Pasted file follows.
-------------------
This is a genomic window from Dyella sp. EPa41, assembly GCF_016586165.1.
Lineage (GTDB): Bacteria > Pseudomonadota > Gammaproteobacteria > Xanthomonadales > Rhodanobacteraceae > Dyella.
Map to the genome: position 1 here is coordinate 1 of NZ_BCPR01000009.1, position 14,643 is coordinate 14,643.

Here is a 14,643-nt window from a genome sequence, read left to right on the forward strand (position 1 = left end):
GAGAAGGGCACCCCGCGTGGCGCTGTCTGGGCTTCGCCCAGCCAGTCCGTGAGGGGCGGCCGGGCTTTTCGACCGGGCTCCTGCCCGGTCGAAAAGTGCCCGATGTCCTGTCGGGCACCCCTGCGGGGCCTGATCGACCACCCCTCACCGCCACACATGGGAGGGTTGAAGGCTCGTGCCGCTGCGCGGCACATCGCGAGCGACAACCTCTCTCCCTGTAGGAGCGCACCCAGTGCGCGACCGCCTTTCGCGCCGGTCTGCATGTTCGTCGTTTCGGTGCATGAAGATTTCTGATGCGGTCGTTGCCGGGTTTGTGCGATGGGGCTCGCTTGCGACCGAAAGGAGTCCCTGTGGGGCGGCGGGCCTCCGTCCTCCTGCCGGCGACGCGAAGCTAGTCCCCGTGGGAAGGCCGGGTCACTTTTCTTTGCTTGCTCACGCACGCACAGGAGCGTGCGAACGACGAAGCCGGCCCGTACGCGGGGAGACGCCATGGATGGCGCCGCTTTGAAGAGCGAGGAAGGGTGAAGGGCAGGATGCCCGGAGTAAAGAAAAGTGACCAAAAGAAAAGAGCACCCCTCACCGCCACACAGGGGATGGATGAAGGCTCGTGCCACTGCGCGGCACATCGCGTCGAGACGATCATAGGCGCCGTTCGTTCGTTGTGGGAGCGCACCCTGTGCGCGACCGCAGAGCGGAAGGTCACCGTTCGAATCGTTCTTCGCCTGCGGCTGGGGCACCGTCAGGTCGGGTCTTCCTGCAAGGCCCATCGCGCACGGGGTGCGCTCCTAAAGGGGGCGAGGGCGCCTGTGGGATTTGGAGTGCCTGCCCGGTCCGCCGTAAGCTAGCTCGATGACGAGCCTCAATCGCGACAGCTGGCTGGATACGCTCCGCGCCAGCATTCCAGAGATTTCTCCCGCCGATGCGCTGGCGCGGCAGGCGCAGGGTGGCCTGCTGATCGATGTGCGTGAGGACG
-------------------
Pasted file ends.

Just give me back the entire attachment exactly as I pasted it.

This is a genomic window from Dyella sp. EPa41, assembly GCF_016586165.1.
Lineage (GTDB): Bacteria > Pseudomonadota > Gammaproteobacteria > Xanthomonadales > Rhodanobacteraceae > Dyella.
Map to the genome: position 1 here is coordinate 1 of NZ_BCPR01000009.1, position 14,643 is coordinate 14,643.

Here is a 14,643-nt window from a genome sequence, read left to right on the forward strand (position 1 = left end):
GAGAAGGGCACCCCGCGTGGCGCTGTCTGGGCTTCGCCCAGCCAGTCCGTGAGGGGCGGCCGGGCTTTTCGACCGGGCTCCTGCCCGGTCGAAAAGTGCCCGATGTCCTGTCGGGCACCCCTGCGGGGCCTGATCGACCACCCCTCACCGCCACACATGGGAGGGTTGAAGGCTCGTGCCGCTGCGCGGCACATCGCGAGCGACAACCTCTCTCCCTGTAGGAGCGCACCCAGTGCGCGACCGCCTTTCGCGCCGGTCTGCATGTTCGTCGTTTCGGTGCATGAAGATTTCTGATGCGGTCGTTGCCGGGTTTGTGCGATGGGGCTCGCTTGCGACCGAAAGGAGTCCCTGTGGGGCGGCGGGCCTCCGTCCTCCTGCCGGCGACGCGAAGCTAGTCCCCGTGGGAAGGCCGGGTCACTTTTCTTTGCTTGCTCACGCACGCACAGGAGCGTGCGAACGACGAAGCCGGCCCGTACGCGGGGAGACGCCATGGATGGCGCCGCTTTGAAGAGCGAGGAAGGGTGAAGGGCAGGATGCCCGGAGTAAAGAAAAGTGACCAAAAGAAAAGAGCACCCCTCACCGCCACACAGGGGATGGATGAAGGCTCGTGCCACTGCGCGGCACATCGCGTCGAGACGATCATAGGCGCCGTTCGTTCGTTGTGGGAGCGCACCCTGTGCGCGACCGCAGAGCGGAAGGTCACCGTTCGAATCGTTCTTCGCCTGCGGCTGGGGCACCGTCAGGTCGGGTCTTCCTGCAAGGCCCATCGCGCACGGGGTGCGCTCCTAAAGGGGGCGAGGGCGCCTGTGGGATTTGGAGTGCCTGCCCGGTCCGCCGTAAGCTAGCTCGATGACGAGCCTCAATCGCGACAGCTGGCTGGATACGCTCCGCGCCAGCATTCCAGAGATTTCTCCCGCCGATGCGCTGGCGCGGCAGGCGCAGGGTGGCCTGCTGATCGATGTGCGTGAGGACG